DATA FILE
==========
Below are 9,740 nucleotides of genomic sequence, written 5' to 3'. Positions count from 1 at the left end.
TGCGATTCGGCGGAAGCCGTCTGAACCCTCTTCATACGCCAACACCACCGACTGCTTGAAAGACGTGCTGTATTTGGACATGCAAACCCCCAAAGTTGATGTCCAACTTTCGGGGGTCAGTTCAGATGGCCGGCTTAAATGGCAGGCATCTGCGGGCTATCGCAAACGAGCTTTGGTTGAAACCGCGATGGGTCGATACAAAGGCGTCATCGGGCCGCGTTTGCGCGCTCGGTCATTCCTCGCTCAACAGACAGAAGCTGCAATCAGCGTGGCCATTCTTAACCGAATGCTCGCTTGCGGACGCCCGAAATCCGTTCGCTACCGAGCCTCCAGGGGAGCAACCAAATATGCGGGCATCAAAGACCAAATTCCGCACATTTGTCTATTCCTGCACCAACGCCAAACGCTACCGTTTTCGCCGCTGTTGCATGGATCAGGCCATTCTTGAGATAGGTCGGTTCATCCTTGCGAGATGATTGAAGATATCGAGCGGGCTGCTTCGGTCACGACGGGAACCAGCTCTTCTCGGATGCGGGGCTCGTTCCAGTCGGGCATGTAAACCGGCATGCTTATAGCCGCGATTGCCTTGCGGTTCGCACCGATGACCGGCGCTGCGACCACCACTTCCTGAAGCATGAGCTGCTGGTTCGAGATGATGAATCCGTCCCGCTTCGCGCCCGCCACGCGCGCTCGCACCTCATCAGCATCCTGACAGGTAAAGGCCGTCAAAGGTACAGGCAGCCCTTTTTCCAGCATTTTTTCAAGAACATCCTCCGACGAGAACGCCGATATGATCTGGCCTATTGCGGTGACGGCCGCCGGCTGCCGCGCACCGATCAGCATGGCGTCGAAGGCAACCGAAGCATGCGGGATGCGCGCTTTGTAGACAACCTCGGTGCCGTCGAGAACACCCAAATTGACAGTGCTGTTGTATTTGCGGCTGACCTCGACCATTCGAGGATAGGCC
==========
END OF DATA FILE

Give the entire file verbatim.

Below are 9,740 nucleotides of genomic sequence, written 5' to 3'. Positions count from 1 at the left end.
TGCGATTCGGCGGAAGCCGTCTGAACCCTCTTCATACGCCAACACCACCGACTGCTTGAAAGACGTGCTGTATTTGGACATGCAAACCCCCAAAGTTGATGTCCAACTTTCGGGGGTCAGTTCAGATGGCCGGCTTAAATGGCAGGCATCTGCGGGCTATCGCAAACGAGCTTTGGTTGAAACCGCGATGGGTCGATACAAAGGCGTCATCGGGCCGCGTTTGCGCGCTCGGTCATTCCTCGCTCAACAGACAGAAGCTGCAATCAGCGTGGCCATTCTTAACCGAATGCTCGCTTGCGGACGCCCGAAATCCGTTCGCTACCGAGCCTCCAGGGGAGCAACCAAATATGCGGGCATCAAAGACCAAATTCCGCACATTTGTCTATTCCTGCACCAACGCCAAACGCTACCGTTTTCGCCGCTGTTGCATGGATCAGGCCATTCTTGAGATAGGTCGGTTCATCCTTGCGAGATGATTGAAGATATCGAGCGGGCTGCTTCGGTCACGACGGGAACCAGCTCTTCTCGGATGCGGGGCTCGTTCCAGTCGGGCATGTAAACCGGCATGCTTATAGCCGCGATTGCCTTGCGGTTCGCACCGATGACCGGCGCTGCGACCACCACTTCCTGAAGCATGAGCTGCTGGTTCGAGATGATGAATCCGTCCCGCTTCGCGCCCGCCACGCGCGCTCGCACCTCATCAGCATCCTGACAGGTAAAGGCCGTCAAAGGTACAGGCAGCCCTTTTTCCAGCATTTTTTCAAGAACATCCTCCGACGAGAACGCCGATATGATCTGGCCTATTGCGGTGACGGCCGCCGGCTGCCGCGCACCGATCAGCATGGCGTCGAAGGCAACCGAAGCATGCGGGATGCGCGCTTTGTAGACAACCTCGGTGCCGTCGAGAACACCCAAATTGACAGTGCTGTTGTATTTGCGGCTGACCTCGACCATTCGAGGATAGGCC